According to the newspapers, Jerry had been out on a recce in a jeep with his driver but the man was very tired, so he had taken over and they struck a mine on a track and he was killed on the 29th April. Back in Ireland, with Jerry gone, the Confey Stud was sold and the last of the Maher horses dispersed. Jerry was buried at Reichswald Forest Cemetery. The Barracks at Verden, initially the home of the 51St Division and later the 1st Armoured Division was named after him. His widow donated a home in Glasgow for disabled Gunners in his memory.
2Lt Ryan James Stalker MC Seaforth Highlanders (OB 39). Son of Lt Colonel Ryan Stalker of Melton Mowbray. He was commissioned in the Seaforth Highlanders and posted to the 2nd Bn. He went to the Middle East within 152 Bde as part of the 51st Highland Division (see Sheil above). In June 1942 the 51st Highland Division moved by train to a variety of ports, and embarked for an unknown destination. They moved around Africa leaving Durban on the 16th July and disembarked on 14th August 1942 at the entrance to the Suez Canal at Port Tewfik. In late August the Division moved into the Nile delta through Khatatba. Here they took up positions to defend the western approaches to Cairo with 152 Brigade on the Mena-Cairo road. At this time the enemy were no more than 50 miles west in the area of El Alamein and to its south. They did not have long to wait - Rommel commenced his attack on the night of 30th August. The 8th Army weathered the storm and by 7th September the Battle for Alam Halfa, Rommel's main objective, was over. The 51st Highland Division has not been directly involved with the enemy attack and done little other than take part of the western edge of the minefield.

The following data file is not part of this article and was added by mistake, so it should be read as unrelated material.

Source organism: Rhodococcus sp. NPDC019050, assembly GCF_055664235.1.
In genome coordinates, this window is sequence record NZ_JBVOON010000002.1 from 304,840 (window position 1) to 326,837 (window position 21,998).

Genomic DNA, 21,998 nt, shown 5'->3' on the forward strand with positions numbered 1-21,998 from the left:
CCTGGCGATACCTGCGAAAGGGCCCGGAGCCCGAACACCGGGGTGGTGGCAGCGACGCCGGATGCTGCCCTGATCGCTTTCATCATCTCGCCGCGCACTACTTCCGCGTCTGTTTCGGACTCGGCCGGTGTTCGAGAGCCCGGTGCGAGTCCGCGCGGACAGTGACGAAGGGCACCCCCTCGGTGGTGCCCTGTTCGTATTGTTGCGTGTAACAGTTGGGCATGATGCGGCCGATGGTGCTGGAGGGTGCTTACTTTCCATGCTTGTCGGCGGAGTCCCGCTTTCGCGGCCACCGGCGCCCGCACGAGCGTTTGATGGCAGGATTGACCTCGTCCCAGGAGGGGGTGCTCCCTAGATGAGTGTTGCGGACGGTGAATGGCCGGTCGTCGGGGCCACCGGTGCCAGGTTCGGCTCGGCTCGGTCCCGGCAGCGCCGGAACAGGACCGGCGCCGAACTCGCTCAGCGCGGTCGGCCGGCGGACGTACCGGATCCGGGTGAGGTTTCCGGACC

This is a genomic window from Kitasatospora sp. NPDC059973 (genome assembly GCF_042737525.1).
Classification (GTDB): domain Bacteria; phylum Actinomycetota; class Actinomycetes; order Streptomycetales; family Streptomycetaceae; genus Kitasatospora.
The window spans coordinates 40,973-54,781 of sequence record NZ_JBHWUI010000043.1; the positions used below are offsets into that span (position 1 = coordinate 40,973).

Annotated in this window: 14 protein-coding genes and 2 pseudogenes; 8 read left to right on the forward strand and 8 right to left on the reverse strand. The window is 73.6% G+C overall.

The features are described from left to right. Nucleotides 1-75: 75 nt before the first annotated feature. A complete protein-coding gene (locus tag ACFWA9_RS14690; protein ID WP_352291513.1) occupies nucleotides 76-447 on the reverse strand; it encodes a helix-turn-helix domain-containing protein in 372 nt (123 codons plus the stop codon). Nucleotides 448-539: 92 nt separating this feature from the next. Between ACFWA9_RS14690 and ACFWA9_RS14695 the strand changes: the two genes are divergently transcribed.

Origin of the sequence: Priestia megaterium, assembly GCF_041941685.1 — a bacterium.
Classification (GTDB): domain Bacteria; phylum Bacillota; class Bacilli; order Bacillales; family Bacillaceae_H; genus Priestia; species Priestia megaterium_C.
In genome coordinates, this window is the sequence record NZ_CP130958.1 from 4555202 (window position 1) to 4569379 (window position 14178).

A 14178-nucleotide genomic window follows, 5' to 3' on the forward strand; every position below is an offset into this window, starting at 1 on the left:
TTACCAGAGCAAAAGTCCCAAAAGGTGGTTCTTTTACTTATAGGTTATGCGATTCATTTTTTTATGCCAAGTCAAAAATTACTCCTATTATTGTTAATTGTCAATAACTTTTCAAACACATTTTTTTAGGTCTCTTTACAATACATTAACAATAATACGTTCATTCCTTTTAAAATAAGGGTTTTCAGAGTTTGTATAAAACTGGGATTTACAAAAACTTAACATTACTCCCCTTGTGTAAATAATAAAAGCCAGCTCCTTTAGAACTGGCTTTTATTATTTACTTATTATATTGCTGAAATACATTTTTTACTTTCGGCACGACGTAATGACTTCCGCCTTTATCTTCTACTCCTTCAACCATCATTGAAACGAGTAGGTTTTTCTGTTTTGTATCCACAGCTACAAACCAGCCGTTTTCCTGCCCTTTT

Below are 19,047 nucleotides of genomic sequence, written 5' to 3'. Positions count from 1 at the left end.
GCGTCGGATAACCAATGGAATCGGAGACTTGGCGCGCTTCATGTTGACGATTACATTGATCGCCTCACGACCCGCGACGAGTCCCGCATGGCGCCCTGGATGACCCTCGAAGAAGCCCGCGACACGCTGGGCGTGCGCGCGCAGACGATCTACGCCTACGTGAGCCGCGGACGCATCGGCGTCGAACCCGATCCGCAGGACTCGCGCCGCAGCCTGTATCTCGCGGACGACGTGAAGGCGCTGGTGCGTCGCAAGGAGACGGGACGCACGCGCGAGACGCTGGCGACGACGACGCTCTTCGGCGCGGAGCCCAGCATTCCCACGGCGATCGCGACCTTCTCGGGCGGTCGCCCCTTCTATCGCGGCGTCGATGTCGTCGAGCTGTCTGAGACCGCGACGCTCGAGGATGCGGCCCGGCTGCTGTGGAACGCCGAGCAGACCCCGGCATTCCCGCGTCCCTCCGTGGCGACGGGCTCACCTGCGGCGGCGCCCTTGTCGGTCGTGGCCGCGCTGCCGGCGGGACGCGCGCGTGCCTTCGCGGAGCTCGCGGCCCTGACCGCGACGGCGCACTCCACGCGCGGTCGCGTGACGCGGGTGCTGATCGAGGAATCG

The initiative, and the decision when and how to counter attack, was with Montgomery and this he did at El Alamein. During the initial stage of the action the 2nd Seaforth had been the Corps Reserve. However on 24th Oct they were given back to the division and were pushed forward through 1st Black Watch to form a bridgehead to launch 2nd Armoured Brigade. This they did resolutely and with serious losses for 36 hours. On the 30th October, 152 Brigade was attached to the New Zealand Division to make a punch into the German line, which would then be exploited by armour. The operation was called "Supercharge". The plan was for the two brigades to advance on a 4000 yard frontage, 4000 yards into the enemy south of the Australian Division. In the early hours of 2nd November the attack was launched. The attack went according to plan and all objectives were taken by 0600 hrs. The enemy counter attack later on 2nd November was repulsed. 152 Brigade attacked again and by the 3rd November the enemy were withdrawing. Ryan was wounded in the closing part of the battle and died shortly afterwards 2 November 1942. He was posthumously awarded his MC. He is buried at the El Alamein War Cemetery. Age 22.